A Resolution Worth Keeping: Take Better Care of Your Brain

New Year's Resolutions for Brain Health
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New year's resolutions: Do you make them? Do you keep them? Do you ignore that whole trend because nobody keeps them anyway? Do you start with the best of intentions and then life returns to normal in a few short weeks?

Confession: I used to fall in the cynical camp when it comes to resolutions. Why set a bunch of goals that I'm not going to reach? I'm not one to jump on the bandwagon just because it's the thing to do, especially if I know that these resolutions are not really resolutions but just a bunch of workout gyms trying to hype their business by selling me on chasing the perfect body.

No, thank you.

But, the thing is, I've had to eat my words. I'm still not going to obsess over the fitness level I had 20 years ago, but I am going to chase something worthwhile: health. Specifically, brain health.

I hear you asking me why. (At least, I'd like to think that you're curious, so I'll answer the question I'm hoping you're asking.) It's because I've seen thousands of people who have lost the ability to think clearly, to hold memories, to communicate needs and to recall the faces of their children. It's because we, as medical professionals, can replace hips and knees and even hearts, but still have no good answer for how to help those whose memories are being taken by Alzheimer's and other kinds of dementia. It's because dementia hurts those who suffer from it and those who watch those who are living with it. It's because research has no good answers for how to solve the puzzle of dementia so the emphasis is on prevention.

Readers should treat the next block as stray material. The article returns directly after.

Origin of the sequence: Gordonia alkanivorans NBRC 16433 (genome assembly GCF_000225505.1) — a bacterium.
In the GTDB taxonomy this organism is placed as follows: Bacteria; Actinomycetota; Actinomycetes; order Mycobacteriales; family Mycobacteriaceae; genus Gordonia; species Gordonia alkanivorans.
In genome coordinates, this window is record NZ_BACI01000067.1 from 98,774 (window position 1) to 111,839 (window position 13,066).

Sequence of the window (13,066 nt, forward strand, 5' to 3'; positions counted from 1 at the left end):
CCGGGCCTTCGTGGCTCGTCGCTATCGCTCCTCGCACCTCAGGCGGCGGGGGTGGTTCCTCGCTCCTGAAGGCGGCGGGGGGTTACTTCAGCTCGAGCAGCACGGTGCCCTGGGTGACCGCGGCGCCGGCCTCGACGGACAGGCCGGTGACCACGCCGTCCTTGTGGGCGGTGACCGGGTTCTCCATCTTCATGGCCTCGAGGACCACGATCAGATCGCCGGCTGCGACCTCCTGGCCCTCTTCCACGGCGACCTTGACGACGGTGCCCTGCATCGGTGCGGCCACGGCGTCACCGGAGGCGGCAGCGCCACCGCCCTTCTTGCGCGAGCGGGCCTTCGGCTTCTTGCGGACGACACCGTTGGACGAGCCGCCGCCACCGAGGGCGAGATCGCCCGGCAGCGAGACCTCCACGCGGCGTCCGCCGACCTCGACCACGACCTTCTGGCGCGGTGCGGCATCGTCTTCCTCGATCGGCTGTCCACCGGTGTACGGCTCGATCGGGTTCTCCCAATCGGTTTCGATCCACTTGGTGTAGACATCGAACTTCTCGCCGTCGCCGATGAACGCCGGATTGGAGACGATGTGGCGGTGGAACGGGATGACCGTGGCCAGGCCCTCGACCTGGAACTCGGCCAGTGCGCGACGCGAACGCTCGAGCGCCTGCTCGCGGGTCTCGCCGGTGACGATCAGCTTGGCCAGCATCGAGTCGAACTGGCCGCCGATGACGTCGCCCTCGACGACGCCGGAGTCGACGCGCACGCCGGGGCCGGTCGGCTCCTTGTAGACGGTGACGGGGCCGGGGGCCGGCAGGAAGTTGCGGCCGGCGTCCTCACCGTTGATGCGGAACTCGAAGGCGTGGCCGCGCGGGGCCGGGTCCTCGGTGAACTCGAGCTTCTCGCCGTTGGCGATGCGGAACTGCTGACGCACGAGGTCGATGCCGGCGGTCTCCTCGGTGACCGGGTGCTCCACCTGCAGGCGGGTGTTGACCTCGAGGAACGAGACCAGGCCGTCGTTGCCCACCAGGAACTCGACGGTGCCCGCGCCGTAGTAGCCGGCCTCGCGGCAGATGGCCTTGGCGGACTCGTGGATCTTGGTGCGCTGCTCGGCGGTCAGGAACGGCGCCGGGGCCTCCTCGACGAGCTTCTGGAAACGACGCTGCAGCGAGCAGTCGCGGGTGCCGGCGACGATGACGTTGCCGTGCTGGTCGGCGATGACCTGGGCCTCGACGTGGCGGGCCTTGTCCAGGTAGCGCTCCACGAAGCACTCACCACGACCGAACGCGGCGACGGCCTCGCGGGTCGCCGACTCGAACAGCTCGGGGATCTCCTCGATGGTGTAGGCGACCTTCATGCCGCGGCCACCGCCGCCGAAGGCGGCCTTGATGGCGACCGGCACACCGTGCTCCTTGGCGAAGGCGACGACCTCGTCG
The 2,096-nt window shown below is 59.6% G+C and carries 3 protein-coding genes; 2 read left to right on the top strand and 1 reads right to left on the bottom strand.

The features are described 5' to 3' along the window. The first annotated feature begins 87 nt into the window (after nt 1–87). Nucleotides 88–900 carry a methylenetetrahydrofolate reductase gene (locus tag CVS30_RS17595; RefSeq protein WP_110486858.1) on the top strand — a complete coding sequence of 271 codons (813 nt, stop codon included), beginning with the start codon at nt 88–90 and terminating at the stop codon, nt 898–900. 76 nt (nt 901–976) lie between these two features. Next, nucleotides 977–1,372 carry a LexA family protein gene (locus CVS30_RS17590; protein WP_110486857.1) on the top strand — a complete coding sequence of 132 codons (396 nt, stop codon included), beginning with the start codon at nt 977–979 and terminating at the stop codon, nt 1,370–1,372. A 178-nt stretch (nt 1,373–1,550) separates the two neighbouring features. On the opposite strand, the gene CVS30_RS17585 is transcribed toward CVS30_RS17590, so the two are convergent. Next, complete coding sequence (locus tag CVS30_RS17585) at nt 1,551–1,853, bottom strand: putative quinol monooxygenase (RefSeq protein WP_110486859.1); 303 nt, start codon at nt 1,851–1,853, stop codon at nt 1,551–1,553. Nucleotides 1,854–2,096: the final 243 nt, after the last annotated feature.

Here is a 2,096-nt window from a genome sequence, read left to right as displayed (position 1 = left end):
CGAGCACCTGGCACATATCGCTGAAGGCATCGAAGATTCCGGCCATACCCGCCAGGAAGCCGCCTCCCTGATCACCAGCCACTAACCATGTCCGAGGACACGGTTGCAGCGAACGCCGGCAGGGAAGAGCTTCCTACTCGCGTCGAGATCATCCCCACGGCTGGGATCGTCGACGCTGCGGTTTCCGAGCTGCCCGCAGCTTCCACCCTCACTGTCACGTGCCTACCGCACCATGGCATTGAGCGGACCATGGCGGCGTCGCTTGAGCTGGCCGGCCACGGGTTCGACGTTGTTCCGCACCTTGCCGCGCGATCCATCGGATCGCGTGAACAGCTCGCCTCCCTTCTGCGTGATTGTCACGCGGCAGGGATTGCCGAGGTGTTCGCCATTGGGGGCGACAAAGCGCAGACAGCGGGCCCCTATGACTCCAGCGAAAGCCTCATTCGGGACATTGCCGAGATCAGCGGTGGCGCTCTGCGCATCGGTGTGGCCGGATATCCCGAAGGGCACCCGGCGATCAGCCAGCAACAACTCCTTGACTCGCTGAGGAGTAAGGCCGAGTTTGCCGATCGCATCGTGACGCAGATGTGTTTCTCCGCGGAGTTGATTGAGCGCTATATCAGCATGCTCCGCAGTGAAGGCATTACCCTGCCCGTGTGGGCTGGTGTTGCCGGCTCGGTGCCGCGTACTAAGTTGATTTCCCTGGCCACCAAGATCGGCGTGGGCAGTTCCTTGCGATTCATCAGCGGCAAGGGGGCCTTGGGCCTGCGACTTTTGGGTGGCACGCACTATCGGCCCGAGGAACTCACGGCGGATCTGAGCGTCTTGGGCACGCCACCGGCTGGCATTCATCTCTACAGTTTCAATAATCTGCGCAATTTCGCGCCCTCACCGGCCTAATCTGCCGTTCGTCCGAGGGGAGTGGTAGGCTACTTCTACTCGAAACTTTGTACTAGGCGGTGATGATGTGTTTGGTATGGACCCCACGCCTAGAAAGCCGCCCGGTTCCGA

It's because, Lord-willing, I'd like to be able to know my friends and my grandchildren that some day I hope to have, and I'd love to not have my children watch me slip away in this manner.

Now, lest you think I'm devaluing the many I love who are living with dementia, let me clarify. I count it a blessing and privilege to know the people I do: to love them, to build relationships with them, to respect and honor them, to see them as the whole person.

But, I do know that if they could tell me something to pass on to you, I'm quite sure they'd argue passionately for you to take the best care of your mind that you possibly can. I'm also quite sure they'd like to have kept theirs intact if they had been able. 

So, take it from them- my loved ones and friends who are living with dementia. Don't wait to do what you can do now to protect the gift of your mind and your memory. While there's no guaranteed way to fully prevent dementia, research is crystal clear that there are many ways to reduce the risk. Start today. Perhaps you could even make a resolution about this, and keep it, too.

Where to Start

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